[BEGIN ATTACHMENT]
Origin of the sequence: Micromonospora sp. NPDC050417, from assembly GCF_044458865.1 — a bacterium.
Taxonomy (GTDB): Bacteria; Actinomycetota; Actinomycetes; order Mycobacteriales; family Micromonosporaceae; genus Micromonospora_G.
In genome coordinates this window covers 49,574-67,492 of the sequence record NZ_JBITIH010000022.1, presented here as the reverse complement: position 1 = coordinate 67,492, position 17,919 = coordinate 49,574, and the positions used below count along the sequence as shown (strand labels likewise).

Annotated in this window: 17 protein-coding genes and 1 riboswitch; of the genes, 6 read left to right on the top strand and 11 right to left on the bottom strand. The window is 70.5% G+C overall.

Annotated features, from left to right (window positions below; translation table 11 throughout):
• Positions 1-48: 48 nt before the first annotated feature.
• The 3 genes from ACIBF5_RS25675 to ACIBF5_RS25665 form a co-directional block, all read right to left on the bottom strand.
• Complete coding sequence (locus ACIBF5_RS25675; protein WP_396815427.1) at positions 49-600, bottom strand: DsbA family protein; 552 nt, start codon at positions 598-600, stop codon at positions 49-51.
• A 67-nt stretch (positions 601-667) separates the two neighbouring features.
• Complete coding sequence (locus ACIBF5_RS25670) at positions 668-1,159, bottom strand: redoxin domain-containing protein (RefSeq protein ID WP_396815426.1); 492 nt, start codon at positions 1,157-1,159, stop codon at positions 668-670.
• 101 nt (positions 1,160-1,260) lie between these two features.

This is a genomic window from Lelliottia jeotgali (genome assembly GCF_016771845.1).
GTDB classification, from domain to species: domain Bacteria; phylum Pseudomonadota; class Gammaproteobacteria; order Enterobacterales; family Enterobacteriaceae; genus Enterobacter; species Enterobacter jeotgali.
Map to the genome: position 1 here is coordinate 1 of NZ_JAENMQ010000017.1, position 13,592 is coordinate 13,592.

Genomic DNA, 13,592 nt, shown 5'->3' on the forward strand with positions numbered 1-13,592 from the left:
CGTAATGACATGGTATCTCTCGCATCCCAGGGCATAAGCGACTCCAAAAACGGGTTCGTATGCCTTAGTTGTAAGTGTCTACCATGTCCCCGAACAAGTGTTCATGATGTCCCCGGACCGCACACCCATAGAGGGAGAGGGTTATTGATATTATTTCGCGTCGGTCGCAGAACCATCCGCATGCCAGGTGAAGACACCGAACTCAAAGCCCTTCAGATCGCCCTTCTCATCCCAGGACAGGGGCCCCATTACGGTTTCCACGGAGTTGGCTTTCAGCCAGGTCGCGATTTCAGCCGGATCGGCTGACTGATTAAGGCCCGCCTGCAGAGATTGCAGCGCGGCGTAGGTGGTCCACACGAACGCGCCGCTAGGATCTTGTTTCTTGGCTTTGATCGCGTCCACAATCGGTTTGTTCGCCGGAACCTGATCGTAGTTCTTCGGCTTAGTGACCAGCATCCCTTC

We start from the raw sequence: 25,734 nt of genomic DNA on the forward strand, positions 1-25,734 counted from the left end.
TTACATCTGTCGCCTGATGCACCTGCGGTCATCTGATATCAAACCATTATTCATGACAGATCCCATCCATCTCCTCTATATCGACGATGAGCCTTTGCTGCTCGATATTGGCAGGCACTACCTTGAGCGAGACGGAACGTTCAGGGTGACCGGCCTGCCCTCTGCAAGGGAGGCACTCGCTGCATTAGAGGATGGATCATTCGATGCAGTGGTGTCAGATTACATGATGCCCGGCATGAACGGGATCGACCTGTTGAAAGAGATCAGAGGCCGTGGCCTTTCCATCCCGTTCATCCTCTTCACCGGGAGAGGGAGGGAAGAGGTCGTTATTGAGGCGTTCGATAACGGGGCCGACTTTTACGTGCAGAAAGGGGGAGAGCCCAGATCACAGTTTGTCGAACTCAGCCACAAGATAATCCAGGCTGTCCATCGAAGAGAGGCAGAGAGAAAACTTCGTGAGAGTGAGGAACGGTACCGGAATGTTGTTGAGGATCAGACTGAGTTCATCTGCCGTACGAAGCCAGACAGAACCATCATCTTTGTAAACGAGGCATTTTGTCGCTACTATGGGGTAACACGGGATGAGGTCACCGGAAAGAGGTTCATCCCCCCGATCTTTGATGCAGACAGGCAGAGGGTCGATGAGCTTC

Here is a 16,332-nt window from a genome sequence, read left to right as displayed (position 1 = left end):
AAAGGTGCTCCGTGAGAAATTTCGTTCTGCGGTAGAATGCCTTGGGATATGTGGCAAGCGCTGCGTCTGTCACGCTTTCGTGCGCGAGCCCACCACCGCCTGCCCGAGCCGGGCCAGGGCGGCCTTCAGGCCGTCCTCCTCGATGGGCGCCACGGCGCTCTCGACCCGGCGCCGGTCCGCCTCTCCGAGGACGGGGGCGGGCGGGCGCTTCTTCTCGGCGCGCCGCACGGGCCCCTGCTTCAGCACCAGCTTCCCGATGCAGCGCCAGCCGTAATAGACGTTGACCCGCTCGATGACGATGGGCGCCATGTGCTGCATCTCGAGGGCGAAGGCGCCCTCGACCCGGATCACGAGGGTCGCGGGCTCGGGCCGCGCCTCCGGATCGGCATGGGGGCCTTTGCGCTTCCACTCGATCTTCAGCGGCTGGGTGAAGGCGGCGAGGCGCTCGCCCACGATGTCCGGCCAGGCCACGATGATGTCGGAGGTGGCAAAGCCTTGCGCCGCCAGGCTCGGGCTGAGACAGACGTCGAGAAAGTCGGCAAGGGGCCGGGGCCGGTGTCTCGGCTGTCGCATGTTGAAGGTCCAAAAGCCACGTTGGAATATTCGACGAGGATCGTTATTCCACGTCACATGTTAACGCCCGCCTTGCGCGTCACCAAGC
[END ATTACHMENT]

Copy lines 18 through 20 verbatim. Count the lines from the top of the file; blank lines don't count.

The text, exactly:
TTACATCTGTCGCCTGATGCACCTGCGGTCATCTGATATCAAACCATTATTCATGACAGATCCCATCCATCTCCTCTATATCGACGATGAGCCTTTGCTGCTCGATATTGGCAGGCACTACCTTGAGCGAGACGGAACGTTCAGGGTGACCGGCCTGCCCTCTGCAAGGGAGGCACTCGCTGCATTAGAGGATGGATCATTCGATGCAGTGGTGTCAGATTACATGATGCCCGGCATGAACGGGATCGACCTGTTGAAAGAGATCAGAGGCCGTGGCCTTTCCATCCCGTTCATCCTCTTCACCGGGAGAGGGAGGGAAGAGGTCGTTATTGAGGCGTTCGATAACGGGGCCGACTTTTACGTGCAGAAAGGGGGAGAGCCCAGATCACAGTTTGTCGAACTCAGCCACAAGATAATCCAGGCTGTCCATCGAAGAGAGGCAGAGAGAAAACTTCGTGAGAGTGAGGAACGGTACCGGAATGTTGTTGAGGATCAGACTGAGTTCATCTGCCGTACGAAGCCAGACAGAACCATCATCTTTGTAAACGAGGCATTTTGTCGCTACTATGGGGTAACACGGGATGAGGTCACCGGAAAGAGGTTCATCCCCCCGATCTTTGATGCAGACAGGCAGAGGGTCGATGAGCTTC

Here is a 16,332-nt window from a genome sequence, read left to right as displayed (position 1 = left end):
AAAGGTGCTCCGTGAGAAATTTCGTTCTGCGGTAGAATGCCTTGGGATATGTGGCAAGCGCTGCGTCTGTCACGCTTTCGTGCGCGAGCCCACCACCGCCTGCCCGAGCCGGGCCAGGGCGGCCTTCAGGCCGTCCTCCTCGATGGGCGCCACGGCGCTCTCGACCCGGCGCCGGTCCGCCTCTCCGAGGACGGGGGCGGGCGGGCGCTTCTTCTCGGCGCGCCGCACGGGCCCCTGCTTCAGCACCAGCTTCCCGATGCAGCGCCAGCCGTAATAGACGTTGACCCGCTCGATGACGATGGGCGCCATGTGCTGCATCTCGAGGGCGAAGGCGCCCTCGACCCGGATCACGAGGGTCGCGGGCTCGGGCCGCGCCTCCGGATCGGCATGGGGGCCTTTGCGCTTCCACTCGATCTTCAGCGGCTGGGTGAAGGCGGCGAGGCGCTCGCCCACGATGTCCGGCCAGGCCACGATGATGTCGGAGGTGGCAAAGCCTTGCGCCGCCAGGCTCGGGCTGAGACAGACGTCGAGAAAGTCGGCAAGGGGCCGGGGCCGGTGTCTCGGCTGTCGCATGTTGAAGGTCCAAAAGCCACGTTGGAATATTCGACGAGGATCGTTATTCCACGTCACATGTTAACGCCCGCCTTGCGCGTCACCAAGC